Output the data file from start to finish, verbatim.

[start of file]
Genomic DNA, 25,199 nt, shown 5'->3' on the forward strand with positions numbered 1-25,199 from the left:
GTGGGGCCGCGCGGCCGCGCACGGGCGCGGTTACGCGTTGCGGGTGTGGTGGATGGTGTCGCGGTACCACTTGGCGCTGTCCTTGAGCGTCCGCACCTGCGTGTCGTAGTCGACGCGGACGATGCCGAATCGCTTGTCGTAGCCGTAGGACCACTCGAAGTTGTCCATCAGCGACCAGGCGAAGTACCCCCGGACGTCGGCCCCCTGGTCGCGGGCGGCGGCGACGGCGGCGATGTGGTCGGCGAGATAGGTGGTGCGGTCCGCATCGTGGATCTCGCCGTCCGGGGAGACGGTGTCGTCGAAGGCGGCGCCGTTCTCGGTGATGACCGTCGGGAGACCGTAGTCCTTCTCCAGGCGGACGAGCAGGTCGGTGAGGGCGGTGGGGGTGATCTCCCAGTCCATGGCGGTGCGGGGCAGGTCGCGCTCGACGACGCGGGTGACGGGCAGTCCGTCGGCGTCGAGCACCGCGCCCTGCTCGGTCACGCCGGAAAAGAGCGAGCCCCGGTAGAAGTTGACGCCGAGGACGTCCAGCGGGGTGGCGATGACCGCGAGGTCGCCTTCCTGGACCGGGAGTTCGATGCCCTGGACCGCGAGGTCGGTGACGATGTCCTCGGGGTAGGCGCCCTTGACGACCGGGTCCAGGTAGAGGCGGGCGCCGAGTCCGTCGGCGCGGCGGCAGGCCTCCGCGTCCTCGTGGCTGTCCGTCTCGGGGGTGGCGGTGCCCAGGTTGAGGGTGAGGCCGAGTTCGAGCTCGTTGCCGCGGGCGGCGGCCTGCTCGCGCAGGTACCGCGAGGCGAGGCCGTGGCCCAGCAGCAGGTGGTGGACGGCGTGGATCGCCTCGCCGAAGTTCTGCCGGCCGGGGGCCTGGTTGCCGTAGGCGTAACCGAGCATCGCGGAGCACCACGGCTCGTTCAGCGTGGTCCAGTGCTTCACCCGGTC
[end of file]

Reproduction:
Genomic DNA, 25,199 nt, shown 5'->3' on the forward strand with positions numbered 1-25,199 from the left:
GTGGGGCCGCGCGGCCGCGCACGGGCGCGGTTACGCGTTGCGGGTGTGGTGGATGGTGTCGCGGTACCACTTGGCGCTGTCCTTGAGCGTCCGCACCTGCGTGTCGTAGTCGACGCGGACGATGCCGAATCGCTTGTCGTAGCCGTAGGACCACTCGAAGTTGTCCATCAGCGACCAGGCGAAGTACCCCCGGACGTCGGCCCCCTGGTCGCGGGCGGCGGCGACGGCGGCGATGTGGTCGGCGAGATAGGTGGTGCGGTCCGCATCGTGGATCTCGCCGTCCGGGGAGACGGTGTCGTCGAAGGCGGCGCCGTTCTCGGTGATGACCGTCGGGAGACCGTAGTCCTTCTCCAGGCGGACGAGCAGGTCGGTGAGGGCGGTGGGGGTGATCTCCCAGTCCATGGCGGTGCGGGGCAGGTCGCGCTCGACGACGCGGGTGACGGGCAGTCCGTCGGCGTCGAGCACCGCGCCCTGCTCGGTCACGCCGGAAAAGAGCGAGCCCCGGTAGAAGTTGACGCCGAGGACGTCCAGCGGGGTGGCGATGACCGCGAGGTCGCCTTCCTGGACCGGGAGTTCGATGCCCTGGACCGCGAGGTCGGTGACGATGTCCTCGGGGTAGGCGCCCTTGACGACCGGGTCCAGGTAGAGGCGGGCGCCGAGTCCGTCGGCGCGGCGGCAGGCCTCCGCGTCCTCGTGGCTGTCCGTCTCGGGGGTGGCGGTGCCCAGGTTGAGGGTGAGGCCGAGTTCGAGCTCGTTGCCGCGGGCGGCGGCCTGCTCGCGCAGGTACCGCGAGGCGAGGCCGTGGCCCAGCAGCAGGTGGTGGACGGCGTGGATCGCCTCGCCGAAGTTCTGCCGGCCGGGGGCCTGGTTGCCGTAGGCGTAACCGAGCATCGCGGAGCACCACGGCTCGTTCAGCGTGGTCCAGTGCTTCACCCGGTC